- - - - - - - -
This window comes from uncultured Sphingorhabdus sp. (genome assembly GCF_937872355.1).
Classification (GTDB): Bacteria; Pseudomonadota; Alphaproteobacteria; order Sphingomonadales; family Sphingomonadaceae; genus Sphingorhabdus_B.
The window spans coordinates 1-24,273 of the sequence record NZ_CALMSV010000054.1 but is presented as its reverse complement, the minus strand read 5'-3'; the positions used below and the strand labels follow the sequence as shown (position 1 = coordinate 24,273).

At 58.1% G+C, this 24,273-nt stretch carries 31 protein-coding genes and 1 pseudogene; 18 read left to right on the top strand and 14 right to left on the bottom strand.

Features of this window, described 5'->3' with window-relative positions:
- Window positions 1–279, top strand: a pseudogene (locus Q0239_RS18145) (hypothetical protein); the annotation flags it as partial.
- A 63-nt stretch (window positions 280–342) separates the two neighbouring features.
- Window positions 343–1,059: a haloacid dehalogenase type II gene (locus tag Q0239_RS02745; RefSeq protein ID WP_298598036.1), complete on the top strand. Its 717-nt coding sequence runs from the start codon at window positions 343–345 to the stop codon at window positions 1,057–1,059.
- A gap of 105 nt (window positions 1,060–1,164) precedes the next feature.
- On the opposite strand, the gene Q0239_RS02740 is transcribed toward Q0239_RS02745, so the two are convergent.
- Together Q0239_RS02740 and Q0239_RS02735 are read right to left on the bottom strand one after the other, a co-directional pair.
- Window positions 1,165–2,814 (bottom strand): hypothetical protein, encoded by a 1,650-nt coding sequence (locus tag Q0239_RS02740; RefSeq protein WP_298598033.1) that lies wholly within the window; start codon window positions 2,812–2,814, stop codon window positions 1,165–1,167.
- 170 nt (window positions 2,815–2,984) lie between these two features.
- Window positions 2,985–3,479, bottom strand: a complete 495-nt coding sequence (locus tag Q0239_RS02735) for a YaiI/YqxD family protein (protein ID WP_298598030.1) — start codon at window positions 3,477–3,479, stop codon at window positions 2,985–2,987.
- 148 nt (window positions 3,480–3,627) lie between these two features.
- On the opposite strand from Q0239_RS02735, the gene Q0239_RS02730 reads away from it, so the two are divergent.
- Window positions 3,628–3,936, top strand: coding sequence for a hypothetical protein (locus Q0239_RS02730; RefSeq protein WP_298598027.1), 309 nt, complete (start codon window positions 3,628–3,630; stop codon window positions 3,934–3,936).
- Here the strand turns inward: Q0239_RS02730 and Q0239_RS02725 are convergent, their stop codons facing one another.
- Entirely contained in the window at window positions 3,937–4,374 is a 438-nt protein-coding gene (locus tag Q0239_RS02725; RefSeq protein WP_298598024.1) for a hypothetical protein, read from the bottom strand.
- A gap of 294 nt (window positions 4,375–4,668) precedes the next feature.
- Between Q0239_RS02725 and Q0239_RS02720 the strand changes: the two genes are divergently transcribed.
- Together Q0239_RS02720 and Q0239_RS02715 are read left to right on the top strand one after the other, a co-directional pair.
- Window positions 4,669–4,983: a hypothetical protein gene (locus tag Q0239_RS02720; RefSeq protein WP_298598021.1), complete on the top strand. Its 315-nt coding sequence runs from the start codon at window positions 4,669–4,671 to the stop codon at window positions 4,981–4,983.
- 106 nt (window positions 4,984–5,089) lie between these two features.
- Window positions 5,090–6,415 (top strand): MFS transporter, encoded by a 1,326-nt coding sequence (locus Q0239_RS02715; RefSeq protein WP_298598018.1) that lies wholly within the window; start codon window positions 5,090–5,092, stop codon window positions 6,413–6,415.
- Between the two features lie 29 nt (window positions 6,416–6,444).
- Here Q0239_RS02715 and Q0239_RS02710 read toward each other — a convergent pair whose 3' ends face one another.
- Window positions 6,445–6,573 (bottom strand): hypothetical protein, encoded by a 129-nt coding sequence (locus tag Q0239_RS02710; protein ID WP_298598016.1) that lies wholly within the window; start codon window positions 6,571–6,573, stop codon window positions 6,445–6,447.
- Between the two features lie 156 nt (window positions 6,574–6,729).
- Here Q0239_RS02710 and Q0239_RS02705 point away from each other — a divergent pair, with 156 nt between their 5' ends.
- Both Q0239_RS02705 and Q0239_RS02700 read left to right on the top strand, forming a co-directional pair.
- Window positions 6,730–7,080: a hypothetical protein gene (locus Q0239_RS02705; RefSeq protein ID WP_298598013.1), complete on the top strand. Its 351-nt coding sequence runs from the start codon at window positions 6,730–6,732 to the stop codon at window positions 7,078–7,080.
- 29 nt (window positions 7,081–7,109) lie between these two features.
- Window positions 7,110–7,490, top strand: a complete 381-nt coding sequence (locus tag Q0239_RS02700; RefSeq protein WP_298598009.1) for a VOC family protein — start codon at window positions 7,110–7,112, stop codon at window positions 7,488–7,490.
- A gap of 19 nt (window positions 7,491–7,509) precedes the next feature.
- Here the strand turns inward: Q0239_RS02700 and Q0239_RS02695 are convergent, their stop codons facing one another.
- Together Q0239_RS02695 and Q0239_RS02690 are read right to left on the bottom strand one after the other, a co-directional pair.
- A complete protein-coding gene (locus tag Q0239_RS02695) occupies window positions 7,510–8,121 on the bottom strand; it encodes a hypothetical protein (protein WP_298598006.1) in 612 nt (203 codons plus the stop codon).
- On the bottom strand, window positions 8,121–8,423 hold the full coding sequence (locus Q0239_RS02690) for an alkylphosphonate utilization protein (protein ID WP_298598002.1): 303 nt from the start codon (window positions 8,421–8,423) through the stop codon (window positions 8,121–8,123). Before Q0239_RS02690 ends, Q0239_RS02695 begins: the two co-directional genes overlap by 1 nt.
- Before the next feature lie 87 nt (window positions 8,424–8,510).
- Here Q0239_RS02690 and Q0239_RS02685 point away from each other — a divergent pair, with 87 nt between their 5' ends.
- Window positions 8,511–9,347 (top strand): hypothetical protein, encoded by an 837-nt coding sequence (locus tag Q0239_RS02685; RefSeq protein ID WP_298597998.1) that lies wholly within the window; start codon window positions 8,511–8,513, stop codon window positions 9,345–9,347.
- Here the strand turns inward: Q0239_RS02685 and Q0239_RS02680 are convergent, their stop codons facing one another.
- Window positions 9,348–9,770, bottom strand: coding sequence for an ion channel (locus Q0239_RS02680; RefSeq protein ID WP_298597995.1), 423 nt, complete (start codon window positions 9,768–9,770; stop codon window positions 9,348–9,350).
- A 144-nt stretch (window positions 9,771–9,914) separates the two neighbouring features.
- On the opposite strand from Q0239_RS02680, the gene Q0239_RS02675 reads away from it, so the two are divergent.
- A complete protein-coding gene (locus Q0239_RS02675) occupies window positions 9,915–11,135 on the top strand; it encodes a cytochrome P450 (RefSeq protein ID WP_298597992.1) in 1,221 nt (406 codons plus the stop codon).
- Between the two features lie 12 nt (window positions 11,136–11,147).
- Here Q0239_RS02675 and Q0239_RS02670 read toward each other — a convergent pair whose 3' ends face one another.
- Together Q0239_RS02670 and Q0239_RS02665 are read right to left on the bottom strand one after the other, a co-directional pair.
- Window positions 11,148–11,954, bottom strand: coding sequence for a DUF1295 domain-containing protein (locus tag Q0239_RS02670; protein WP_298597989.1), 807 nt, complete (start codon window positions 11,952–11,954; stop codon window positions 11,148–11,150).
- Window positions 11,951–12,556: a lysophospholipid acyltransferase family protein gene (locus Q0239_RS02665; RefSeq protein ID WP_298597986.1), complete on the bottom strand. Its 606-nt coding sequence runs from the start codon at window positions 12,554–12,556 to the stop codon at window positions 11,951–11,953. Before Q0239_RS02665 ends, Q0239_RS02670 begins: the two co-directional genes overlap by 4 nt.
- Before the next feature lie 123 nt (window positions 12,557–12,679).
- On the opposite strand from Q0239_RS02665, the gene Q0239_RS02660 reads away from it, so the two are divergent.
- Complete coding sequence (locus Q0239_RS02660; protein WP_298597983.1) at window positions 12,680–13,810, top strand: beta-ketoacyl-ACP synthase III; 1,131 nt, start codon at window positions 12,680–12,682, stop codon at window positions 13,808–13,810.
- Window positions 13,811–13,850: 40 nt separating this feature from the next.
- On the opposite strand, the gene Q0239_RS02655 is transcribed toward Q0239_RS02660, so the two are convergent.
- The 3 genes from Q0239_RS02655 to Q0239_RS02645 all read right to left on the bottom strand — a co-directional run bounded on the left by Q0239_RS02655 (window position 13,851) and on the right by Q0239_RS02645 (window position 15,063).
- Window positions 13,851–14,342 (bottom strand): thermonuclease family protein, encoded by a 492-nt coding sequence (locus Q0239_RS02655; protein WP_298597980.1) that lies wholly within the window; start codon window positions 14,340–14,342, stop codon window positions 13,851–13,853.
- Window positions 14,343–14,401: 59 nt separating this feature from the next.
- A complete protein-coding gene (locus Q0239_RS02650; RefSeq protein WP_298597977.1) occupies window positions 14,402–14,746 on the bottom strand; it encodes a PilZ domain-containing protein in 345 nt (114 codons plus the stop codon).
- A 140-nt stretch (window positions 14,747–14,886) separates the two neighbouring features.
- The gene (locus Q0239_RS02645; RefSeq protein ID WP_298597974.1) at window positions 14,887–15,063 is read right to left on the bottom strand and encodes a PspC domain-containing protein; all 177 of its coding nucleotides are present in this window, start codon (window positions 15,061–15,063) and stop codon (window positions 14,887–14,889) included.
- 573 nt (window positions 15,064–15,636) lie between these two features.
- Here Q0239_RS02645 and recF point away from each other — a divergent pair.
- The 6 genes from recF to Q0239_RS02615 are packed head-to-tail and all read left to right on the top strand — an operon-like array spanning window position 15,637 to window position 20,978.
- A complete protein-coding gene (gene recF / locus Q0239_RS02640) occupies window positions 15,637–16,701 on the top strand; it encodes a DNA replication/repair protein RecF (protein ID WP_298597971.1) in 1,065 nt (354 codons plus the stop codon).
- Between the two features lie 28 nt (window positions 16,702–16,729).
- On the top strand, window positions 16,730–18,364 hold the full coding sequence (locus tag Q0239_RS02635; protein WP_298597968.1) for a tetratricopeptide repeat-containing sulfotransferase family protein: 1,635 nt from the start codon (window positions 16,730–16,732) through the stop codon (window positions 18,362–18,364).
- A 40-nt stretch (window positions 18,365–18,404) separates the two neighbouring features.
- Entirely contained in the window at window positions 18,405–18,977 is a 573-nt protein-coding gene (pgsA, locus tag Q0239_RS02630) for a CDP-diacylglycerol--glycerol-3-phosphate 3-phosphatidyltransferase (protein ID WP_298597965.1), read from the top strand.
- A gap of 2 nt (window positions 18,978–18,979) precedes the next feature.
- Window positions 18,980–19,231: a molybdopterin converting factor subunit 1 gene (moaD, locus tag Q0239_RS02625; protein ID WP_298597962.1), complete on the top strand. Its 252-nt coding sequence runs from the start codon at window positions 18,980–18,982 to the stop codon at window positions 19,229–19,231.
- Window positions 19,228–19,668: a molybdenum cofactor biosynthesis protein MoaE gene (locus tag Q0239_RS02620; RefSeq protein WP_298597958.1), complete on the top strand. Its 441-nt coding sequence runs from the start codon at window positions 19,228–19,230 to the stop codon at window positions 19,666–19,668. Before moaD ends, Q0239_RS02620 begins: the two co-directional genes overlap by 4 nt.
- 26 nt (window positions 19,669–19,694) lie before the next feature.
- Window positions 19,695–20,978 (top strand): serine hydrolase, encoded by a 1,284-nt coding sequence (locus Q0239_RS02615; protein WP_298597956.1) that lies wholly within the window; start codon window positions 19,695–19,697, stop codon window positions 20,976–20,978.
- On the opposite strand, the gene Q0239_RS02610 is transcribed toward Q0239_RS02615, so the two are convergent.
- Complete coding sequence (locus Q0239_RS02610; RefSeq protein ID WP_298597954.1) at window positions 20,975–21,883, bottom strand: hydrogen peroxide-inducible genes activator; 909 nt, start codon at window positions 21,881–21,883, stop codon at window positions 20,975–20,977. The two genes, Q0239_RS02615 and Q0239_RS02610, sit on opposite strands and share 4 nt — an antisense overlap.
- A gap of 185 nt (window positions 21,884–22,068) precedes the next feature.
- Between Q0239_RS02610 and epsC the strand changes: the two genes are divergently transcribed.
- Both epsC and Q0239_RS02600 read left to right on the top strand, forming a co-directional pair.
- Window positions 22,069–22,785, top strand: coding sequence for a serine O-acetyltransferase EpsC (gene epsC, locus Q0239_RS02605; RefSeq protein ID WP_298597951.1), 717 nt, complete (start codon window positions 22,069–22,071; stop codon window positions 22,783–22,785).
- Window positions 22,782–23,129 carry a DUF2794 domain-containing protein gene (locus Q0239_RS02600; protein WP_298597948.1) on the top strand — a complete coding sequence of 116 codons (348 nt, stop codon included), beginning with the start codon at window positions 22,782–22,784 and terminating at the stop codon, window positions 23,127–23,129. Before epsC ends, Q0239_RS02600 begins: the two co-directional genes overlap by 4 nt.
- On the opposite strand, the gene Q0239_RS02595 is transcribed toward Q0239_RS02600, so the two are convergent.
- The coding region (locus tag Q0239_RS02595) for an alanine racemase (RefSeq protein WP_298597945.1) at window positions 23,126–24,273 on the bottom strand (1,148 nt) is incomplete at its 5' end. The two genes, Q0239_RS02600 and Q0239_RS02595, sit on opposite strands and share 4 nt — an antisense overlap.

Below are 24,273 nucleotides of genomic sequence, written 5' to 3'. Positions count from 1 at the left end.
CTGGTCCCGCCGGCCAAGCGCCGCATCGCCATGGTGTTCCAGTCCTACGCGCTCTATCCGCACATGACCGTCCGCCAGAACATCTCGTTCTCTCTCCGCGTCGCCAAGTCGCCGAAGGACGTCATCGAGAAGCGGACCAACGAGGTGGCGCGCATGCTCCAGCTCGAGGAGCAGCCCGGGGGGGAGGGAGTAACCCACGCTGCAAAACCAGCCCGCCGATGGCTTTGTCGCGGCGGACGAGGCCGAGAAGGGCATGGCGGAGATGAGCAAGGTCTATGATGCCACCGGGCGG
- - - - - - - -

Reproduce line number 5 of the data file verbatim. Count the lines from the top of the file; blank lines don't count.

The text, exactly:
Features of this window, described 5'->3' with window-relative positions: